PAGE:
Unique Genetic Change Found in Rare Ovarian Tumor Could Spare Patients from Unnecessary Treatment

Investigators Lea Moukarzel, Kimberly Dessources, Britta Weigelt, and Sarah Kim in the lab.

Investigators Britta Weigelt (center right) and Sarah Kim (far right), pictured with research fellows (from left) Lea Moukarzel and Kimberly Dessources

As research has revealed more about the genomics of cancer, it’s changed the way that doctors think about the disease. There is not a single type of breast tumor or colon tumor, for example, but many variations of each kind of cancer. The differences are in tumors’ appearance under a microscope, their molecular signatures, and distinct changes that drive their growth.

This variety is also found with ovarian tumors. There are many types, and not all behave or respond to treatment in the same way. For a rare ovarian tumor called sclerosing stromal tumor (SST), the situation is even more complicated. SST is not a cancer but a benign tumor that can be misdiagnosed as cancer.

“If a woman with SST is misdiagnosed as having ovarian cancer, she would likely be given more-aggressive treatments that she wouldn’t need,” says Britta Weigelt, a Memorial Sloan Kettering research scientist and senior author of a study published January 2 in Nature Communications. “Although these tumors can cause a lot of pain and other symptoms, they can be successfully treated with surgery alone because they do not spread.”

This was, by a wide margin, the largest collection of these tumors ever studied with genetic approaches.
Sarah Kim oncology fellow

The Rarest of Rare Tumors

In the study, the investigators reported that they had identified a unique molecular change in SSTs. This allows for the accurate diagnosis of this tumor. They also say that some of the biological insights learned may be applicable to other kinds of tumors.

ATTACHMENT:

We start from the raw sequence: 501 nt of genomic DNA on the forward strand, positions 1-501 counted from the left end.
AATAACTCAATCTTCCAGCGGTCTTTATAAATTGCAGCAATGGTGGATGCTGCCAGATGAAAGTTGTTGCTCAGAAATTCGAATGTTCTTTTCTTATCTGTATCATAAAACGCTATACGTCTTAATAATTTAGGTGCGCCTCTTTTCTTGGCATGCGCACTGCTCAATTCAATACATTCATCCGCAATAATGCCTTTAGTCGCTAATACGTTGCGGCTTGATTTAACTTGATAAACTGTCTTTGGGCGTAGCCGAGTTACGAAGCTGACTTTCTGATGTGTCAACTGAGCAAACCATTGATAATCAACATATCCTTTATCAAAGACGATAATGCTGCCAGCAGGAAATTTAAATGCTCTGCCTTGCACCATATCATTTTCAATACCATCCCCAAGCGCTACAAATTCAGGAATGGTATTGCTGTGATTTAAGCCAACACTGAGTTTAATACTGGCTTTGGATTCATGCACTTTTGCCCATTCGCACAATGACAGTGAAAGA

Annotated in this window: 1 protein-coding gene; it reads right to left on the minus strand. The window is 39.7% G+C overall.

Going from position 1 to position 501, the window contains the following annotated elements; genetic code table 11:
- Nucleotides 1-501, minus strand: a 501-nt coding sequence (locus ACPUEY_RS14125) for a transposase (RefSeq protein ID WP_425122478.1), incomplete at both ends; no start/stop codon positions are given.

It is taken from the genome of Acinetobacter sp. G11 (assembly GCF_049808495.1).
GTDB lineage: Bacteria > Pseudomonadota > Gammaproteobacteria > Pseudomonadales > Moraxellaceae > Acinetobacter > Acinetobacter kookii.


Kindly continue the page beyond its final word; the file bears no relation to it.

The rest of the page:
SSTs make up about 5% of an already rare type of ovarian tumor called sex cord-stromal tumor. Most of these tumors, which can also grow in the testes, are cancerous. Despite how uncommon SSTs are, the researchers from MSK and their colleagues at Massachusetts General Hospital in Boston, as well as collaborators from outside the United States, were able to obtain 26 samples that were confirmed to be this type of tumor. “This was, by a wide margin, the largest collection of these tumors ever studied with genetic approaches,” says Sarah Kim, the first author of the study and a fellow in Dr. Weigelt’s lab. “I completed four years of residency, and I never saw a single patient with it. There’s a lack of familiarity with SST in the medical community.”

Of Ovarian Tumors and Hedgehogs

The type of change that drives SST is called a fusion gene. Fusion genes occur when part of a chromosome breaks off and attaches to another part of a chromosome, linking two genes that are not normally linked. Fusion genes are found most commonly in pediatric tumors, especially sarcomas and blood cancers. Similarly, SST also affects younger women — usually in their 20s or 30s.

In SST, one of the genes involved in the fusion is called FHL2. The other gene is called GLI2. FHL2 is a gene that’s naturally expressed at high levels in ovarian tissue. When it fuses to GLI2, it drives the production of a tumor-causing protein.

In the Nature Communications study, 21 of the 26 samples tested had GLI2 fusion genes. The investigators reviewed data for more than 9,000 tumors in a large database and didn’t find any other instances of a FHL2-GLI2 fusion gene, confirming that this fusion is unique to SST.

We hope that [this study] may help in the understanding of other tumors that pose diagnostic and clinical challenges.
Britta Weigelt research scientist

Further research uncovered that the protein created from the fusion is involved in the Sonic hedgehog pathway. This signaling pathway is important for embryonic development. It has also been implicated in cancer, especially certain brain tumors and basal cell skin cancers. When the researchers tested drugs that target the Sonic hedgehog pathway in SST cell models in a dish, the cells responded, confirming that this pathway was driving cell growth.

“We started this project because SST is a clinical conundrum,” Dr. Kim says. “These findings will make things easier for both doctors and patients, by making it simpler to identify this rare tumor.”

“This study also provides new biological clues about Sonic hedgehog and its role in cancer,” Dr. Weigelt says. “We hope that it may help in the understanding of other tumors that pose diagnostic and clinical challenges.”

This research was supported in part by a National Institutes of Health/National Cancer Institute grant (P30CA008748), the Breast Cancer Research Foundation, Cycle for Survival, a grant from Fundação para a Ciência e a Tecnologia of Portugal, an Ovarian Cancer Research Alliance Liz Tilberis Award, the Department of Defense Ovarian Cancer Research Academy, the Independent Research Fund of Denmark, and a center grant from the Novo Nordisk Foundation.